At its basic level, accessibility is about making your course and its content usable by students with specific disabilities. However, accessibility is really about making a course more usable for all students by creating a clear course structure using multiple modalities.
There have been some very high profile legal cases recently involving schools who have neglected to make courses accessible, and while we should work on accessibility out of a desire to make our courses stronger for all students, the need to avoid legal action is also real and compelling. You can read more about some of these recent cases at ATHEN Legal News (Links to an external site).
@ONE and the OEI recently offered a five-part webinar series on course accessibility led by Jayme Johnson, Director of Accessibility and User Experience for the OEI.
Creating Accessible PDFs with MS Word and Acrobat Pro (Links to an external site).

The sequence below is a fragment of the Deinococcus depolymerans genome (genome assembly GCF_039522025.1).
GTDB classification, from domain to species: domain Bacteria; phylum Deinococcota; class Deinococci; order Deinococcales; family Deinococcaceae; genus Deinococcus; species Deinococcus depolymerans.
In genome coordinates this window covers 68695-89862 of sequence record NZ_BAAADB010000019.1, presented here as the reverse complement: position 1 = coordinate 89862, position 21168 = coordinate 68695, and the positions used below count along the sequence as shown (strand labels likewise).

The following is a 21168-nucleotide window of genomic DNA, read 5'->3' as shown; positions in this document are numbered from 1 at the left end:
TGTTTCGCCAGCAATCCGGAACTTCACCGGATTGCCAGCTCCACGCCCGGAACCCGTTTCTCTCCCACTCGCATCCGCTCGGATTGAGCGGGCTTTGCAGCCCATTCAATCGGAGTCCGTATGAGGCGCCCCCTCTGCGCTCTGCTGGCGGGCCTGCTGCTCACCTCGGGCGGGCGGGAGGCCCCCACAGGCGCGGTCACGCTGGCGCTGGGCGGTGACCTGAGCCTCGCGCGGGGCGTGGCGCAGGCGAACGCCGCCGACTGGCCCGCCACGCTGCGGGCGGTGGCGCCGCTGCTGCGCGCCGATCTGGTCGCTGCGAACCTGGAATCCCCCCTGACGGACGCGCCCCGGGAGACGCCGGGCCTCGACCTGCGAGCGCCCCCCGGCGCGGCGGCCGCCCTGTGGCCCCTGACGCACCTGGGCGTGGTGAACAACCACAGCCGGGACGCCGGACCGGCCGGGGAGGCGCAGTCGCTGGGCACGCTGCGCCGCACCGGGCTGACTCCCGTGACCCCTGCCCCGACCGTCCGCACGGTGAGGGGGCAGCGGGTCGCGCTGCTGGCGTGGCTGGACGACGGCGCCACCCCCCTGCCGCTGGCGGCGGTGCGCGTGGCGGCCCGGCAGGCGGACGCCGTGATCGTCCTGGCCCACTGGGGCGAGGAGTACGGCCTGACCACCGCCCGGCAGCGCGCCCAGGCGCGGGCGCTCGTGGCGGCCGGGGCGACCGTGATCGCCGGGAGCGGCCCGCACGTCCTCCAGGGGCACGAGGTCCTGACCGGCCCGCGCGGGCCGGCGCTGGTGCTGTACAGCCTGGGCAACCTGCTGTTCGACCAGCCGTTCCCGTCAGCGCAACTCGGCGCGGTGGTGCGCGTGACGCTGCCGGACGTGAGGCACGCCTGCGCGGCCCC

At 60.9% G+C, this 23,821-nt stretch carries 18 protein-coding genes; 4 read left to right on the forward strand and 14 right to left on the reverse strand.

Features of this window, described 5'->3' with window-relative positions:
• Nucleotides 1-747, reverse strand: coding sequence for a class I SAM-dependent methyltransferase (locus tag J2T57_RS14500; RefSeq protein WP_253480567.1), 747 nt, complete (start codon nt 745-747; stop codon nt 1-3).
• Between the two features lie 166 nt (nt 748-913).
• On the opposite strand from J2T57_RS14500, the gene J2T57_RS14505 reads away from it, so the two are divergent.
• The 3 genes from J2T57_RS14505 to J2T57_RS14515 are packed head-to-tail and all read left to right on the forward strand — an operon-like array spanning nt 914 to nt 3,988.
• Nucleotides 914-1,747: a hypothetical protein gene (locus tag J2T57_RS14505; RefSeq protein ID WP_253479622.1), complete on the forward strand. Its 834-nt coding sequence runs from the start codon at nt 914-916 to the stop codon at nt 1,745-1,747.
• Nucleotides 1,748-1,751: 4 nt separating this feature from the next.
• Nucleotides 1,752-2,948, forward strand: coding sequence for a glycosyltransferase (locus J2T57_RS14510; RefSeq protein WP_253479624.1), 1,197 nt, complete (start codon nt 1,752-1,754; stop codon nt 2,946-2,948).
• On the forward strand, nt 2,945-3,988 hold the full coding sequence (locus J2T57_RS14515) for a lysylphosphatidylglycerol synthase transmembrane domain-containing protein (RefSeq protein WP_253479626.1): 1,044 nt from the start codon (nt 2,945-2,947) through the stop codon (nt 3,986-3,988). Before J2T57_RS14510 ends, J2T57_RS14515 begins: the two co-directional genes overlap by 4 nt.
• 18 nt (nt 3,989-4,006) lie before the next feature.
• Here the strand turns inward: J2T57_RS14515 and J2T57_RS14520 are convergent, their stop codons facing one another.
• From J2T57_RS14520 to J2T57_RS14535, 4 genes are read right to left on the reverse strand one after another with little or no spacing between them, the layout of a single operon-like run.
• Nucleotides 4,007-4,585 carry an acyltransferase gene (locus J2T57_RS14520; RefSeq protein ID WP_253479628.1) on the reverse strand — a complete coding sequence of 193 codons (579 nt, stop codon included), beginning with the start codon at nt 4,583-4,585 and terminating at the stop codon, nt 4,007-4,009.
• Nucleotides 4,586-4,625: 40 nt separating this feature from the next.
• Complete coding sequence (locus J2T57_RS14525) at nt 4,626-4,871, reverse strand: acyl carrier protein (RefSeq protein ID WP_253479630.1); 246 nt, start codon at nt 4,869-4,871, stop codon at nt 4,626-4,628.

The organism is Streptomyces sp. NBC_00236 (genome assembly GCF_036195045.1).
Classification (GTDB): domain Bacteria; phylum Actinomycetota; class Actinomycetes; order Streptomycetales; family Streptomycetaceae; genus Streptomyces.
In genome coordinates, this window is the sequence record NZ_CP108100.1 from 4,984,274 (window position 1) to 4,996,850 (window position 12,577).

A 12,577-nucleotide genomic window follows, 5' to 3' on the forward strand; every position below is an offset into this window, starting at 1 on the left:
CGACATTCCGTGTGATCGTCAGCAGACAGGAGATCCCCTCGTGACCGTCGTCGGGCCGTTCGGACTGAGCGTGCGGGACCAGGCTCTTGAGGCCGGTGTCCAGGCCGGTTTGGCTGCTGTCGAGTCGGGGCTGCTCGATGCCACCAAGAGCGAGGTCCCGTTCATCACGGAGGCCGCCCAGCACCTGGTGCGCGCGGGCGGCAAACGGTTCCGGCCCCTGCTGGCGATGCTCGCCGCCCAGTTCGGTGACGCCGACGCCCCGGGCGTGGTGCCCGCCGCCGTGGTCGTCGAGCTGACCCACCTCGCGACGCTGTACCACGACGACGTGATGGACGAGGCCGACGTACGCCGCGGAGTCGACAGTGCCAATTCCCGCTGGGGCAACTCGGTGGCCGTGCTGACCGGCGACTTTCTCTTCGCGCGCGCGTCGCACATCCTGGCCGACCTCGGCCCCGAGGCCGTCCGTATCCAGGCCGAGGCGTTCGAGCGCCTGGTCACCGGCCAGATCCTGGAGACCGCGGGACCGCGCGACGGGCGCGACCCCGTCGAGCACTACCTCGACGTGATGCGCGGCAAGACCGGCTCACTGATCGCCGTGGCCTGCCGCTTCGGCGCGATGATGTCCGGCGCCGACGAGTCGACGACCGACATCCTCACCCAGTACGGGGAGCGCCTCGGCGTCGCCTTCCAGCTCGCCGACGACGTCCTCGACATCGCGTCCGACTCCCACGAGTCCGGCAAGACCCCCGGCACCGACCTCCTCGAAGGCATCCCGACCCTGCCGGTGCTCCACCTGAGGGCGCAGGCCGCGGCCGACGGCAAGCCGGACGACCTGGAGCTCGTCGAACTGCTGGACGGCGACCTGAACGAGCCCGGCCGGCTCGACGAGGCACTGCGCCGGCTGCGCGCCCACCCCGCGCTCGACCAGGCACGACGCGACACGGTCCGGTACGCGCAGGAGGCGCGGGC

Your Online Course Usability: 10 Ways to Kick It Up a Notch (Links to an external site).
Evaluating Web Content for Accessibility (Links to an external site).
Creating Accessible Online Presentations (Links to an external site).
Captioning Considerations (Links to an external site).
Need help with creating captions for your YouTube videos?
Find help here:
Creating Subtitles and Closed Captions on Your YouTube Videos (Links to an external site).
"Add Subtitles and Close Captions" (Links to an external site).
The @One group also offers a free, self-paced course on making instructional videos, including captioning.
Jayme Johnson is the Director of Accessibility and User Experience of the Online Education Initiative. He has crated a self-guided course to better orient online instructors to the requirements of accessibility. You can join Creating Accessible Online Courses with Canvas at any time to learn more.